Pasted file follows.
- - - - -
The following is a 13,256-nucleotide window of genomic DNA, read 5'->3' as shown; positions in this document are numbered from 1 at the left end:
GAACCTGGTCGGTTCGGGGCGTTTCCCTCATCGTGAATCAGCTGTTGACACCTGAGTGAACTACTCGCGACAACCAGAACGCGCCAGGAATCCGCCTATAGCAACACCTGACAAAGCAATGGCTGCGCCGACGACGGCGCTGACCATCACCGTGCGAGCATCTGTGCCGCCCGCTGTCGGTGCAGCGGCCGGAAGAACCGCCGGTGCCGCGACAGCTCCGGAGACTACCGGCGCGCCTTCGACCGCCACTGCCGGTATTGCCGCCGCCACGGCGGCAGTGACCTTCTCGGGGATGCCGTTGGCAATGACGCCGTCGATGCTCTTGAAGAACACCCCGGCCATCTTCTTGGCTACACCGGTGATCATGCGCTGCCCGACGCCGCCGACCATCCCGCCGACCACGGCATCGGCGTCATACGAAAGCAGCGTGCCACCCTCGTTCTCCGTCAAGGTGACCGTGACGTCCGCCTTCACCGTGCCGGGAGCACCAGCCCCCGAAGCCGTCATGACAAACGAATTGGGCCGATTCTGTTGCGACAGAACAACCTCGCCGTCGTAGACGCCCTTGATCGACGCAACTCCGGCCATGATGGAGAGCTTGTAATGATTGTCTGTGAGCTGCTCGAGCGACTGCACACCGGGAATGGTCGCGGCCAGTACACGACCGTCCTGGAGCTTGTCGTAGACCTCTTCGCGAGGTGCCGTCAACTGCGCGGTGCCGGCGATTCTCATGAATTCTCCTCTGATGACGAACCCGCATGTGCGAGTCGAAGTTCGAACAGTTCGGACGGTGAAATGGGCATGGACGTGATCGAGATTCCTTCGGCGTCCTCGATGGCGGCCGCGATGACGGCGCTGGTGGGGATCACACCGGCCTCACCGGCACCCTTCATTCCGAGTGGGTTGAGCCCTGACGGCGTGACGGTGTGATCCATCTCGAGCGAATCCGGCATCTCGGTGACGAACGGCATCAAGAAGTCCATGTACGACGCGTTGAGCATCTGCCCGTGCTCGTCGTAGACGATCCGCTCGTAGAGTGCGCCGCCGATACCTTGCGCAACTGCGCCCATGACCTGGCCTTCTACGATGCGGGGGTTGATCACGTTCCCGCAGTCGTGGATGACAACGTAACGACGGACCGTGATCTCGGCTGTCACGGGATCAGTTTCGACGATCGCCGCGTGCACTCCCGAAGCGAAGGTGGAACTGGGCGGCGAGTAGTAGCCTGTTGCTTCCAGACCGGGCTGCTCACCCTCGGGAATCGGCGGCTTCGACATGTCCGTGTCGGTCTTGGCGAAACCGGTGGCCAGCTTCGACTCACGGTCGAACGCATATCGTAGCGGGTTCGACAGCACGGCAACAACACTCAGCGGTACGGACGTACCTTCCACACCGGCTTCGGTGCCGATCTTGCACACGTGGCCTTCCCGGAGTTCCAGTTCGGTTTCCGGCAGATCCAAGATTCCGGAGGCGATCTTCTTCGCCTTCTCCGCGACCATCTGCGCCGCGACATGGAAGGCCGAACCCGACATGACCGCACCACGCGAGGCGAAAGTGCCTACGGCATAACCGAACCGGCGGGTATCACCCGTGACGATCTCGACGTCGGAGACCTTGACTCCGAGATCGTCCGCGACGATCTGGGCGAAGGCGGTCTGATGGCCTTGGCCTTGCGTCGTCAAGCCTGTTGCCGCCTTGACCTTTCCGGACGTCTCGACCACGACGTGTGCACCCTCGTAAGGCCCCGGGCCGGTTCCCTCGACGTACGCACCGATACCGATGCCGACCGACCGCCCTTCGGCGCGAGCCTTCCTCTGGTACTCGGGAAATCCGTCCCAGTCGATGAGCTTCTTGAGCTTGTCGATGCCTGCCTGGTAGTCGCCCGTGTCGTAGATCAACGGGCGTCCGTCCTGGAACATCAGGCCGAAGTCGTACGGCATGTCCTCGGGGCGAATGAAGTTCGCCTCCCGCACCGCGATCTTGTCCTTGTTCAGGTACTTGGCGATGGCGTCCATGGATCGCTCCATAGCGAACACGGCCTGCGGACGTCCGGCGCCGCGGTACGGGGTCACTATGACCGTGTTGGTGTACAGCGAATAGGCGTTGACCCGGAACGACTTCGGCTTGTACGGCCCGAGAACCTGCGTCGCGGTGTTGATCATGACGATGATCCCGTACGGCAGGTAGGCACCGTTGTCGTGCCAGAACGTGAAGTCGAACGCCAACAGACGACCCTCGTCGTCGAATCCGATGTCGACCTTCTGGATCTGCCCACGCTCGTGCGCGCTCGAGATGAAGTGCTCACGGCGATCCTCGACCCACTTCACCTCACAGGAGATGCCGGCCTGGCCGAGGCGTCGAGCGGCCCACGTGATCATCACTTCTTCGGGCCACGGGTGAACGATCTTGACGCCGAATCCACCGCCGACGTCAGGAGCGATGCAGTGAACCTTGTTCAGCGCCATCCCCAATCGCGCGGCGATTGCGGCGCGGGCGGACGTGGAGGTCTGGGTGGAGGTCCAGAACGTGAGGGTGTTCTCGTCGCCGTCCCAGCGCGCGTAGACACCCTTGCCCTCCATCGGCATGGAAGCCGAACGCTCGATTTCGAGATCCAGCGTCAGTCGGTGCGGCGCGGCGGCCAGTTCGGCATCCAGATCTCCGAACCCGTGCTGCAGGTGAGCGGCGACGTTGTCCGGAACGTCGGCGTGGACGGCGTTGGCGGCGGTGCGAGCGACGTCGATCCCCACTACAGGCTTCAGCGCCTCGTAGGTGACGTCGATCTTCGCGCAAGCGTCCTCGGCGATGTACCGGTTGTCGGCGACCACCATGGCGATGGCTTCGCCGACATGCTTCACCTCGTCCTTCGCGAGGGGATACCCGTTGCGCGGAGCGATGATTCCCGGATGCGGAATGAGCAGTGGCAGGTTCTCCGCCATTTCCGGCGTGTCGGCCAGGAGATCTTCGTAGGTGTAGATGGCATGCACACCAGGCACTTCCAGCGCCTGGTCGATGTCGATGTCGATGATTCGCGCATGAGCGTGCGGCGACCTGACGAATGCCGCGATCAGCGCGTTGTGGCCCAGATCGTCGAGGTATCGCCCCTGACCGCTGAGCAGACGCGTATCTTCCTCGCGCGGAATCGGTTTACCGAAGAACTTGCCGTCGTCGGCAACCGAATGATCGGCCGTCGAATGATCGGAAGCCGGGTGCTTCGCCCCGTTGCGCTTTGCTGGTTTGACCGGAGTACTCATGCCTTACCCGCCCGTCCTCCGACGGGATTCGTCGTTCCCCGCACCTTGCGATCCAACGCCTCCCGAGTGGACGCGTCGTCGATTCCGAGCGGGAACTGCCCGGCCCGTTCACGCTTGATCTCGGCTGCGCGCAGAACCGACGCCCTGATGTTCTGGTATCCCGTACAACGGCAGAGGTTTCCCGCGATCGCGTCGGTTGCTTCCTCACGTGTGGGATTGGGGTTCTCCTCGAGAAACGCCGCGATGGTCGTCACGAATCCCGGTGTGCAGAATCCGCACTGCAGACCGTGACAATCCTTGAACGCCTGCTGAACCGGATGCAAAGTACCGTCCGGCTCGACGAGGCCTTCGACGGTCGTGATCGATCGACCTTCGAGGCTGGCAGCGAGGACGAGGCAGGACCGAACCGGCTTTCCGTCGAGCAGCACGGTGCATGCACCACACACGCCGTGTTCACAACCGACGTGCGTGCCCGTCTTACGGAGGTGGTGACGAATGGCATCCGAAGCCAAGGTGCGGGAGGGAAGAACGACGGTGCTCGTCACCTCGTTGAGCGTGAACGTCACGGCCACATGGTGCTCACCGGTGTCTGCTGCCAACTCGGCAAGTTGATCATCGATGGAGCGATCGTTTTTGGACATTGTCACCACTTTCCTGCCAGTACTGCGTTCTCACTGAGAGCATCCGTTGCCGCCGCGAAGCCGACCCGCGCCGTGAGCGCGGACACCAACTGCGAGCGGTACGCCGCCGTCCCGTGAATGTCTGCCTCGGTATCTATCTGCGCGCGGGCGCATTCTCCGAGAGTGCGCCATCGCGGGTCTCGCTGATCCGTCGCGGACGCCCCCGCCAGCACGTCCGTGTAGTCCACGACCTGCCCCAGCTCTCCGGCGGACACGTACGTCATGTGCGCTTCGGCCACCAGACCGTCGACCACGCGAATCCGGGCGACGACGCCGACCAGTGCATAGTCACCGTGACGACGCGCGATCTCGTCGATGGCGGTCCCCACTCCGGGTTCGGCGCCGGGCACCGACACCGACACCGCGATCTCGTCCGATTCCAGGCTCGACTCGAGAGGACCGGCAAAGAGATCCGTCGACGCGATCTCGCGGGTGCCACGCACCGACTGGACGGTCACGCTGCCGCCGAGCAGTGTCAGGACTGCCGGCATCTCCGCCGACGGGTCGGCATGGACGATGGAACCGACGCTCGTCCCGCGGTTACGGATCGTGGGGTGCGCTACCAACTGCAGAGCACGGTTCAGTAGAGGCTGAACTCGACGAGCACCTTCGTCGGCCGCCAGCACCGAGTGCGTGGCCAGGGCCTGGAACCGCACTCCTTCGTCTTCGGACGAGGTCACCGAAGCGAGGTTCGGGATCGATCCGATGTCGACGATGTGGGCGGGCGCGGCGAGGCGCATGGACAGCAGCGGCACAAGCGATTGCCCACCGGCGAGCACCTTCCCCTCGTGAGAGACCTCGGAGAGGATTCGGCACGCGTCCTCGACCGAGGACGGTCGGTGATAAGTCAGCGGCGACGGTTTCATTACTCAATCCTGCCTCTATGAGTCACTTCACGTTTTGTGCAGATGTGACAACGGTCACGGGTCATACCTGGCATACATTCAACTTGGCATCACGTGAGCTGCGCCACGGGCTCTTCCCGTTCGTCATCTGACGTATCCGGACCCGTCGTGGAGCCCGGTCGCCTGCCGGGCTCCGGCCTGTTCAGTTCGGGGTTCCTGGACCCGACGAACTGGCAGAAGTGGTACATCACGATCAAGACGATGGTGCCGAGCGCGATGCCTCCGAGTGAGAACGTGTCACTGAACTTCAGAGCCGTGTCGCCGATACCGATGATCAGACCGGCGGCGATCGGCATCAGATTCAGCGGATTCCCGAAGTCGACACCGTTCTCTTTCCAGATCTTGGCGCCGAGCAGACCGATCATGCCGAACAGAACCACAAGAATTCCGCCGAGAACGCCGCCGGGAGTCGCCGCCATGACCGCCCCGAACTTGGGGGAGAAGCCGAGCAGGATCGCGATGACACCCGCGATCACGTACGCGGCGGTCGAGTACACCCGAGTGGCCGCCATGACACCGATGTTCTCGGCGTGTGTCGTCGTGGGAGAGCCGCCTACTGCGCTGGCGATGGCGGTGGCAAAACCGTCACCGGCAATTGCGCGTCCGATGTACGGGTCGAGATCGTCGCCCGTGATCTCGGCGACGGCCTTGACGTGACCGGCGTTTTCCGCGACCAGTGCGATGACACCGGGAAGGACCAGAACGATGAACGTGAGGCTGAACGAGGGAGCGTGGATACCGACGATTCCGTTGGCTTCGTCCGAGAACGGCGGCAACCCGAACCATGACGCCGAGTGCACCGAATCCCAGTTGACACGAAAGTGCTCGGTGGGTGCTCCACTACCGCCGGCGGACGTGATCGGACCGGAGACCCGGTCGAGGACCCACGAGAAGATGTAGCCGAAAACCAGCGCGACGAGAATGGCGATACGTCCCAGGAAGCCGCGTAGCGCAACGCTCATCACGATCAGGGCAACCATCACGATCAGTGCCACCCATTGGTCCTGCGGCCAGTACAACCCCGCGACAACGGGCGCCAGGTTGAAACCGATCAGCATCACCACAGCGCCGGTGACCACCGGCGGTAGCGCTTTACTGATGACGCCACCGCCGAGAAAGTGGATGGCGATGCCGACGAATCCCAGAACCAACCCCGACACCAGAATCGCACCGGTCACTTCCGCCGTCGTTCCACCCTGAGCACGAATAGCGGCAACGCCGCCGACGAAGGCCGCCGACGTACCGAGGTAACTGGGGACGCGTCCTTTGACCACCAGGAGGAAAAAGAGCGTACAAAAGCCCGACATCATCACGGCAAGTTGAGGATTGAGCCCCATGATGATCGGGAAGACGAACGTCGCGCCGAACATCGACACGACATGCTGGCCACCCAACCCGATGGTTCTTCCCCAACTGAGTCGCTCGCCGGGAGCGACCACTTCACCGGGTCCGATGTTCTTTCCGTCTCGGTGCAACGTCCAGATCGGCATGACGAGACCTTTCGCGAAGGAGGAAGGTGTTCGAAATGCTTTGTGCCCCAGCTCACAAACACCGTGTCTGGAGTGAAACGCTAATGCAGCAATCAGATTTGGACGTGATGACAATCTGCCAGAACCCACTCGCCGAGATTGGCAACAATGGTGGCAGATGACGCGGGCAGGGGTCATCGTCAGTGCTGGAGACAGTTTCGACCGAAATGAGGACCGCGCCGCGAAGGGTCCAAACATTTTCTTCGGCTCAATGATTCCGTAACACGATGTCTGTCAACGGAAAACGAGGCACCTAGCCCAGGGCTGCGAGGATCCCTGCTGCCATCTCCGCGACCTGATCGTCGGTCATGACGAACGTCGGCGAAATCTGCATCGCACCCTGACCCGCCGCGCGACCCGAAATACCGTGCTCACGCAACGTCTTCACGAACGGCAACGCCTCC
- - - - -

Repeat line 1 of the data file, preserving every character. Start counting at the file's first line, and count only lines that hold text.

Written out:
The following is a 13,256-nucleotide window of genomic DNA, read 5'->3' as shown; positions in this document are numbered from 1 at the left end: